I am part of an exciting new social movement that is evolving within Australia. One that has made a significant impact already within different parts of the globe. Momentum is growing. And this social movement is all about the concept of "Compassionate Communities".
As cited within the Compassionate Communities Hub website:
Compassionate Communities (ComCom) is a global movement for whole community engagement, a way to shift the dialogue and encourage communities to reconsider how care is provided to people who are dying.
When I first explored being an End of Life Doula, I came across a wonderful video by an Australian Professor - Allan Kellehear who remains the originator of this social movement. This global movement embraces a 'whole-of-community' approach to end of life support - actively embracing living well right up to the end of life. It's about caring for each other at times of loss and need; and about local communities taking 'responsibility' so that informal and formal support and networks combine to provide intrinsic support for the dying person and those left grieving.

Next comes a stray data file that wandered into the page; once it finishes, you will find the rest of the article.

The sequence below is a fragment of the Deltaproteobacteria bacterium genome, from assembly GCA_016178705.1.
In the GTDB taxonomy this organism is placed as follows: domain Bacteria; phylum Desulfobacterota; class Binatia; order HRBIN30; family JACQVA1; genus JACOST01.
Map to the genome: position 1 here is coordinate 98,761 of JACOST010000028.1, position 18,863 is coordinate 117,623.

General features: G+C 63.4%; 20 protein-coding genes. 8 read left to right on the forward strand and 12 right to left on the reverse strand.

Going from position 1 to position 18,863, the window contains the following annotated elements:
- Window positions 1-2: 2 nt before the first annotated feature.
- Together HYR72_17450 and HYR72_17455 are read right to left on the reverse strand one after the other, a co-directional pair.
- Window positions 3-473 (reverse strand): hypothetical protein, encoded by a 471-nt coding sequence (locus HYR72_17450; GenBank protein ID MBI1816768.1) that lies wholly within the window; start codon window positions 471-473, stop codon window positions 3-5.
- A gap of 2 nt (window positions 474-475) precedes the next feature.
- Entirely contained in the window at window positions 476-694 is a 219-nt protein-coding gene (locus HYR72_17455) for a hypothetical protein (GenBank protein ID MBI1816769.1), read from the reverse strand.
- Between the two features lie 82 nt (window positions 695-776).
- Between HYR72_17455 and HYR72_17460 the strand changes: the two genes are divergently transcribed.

Some wonderful community examples of being a Compassionate Community are evidenced by the
- Blue Mountains ComCom - The Groundswell Project (Australia); and the
- Compassionate Inverclyde community (Scotland)
Explore your local community. Network with and link organisations and services in your local area. Join the COMCOM HUB and join their free, dynamic webinars that guide the evolution of this movement. And let's all connect with the needs of the dying and those persons grieving so that our local communities can assist people to embrace life and live a life of purpose and meaning.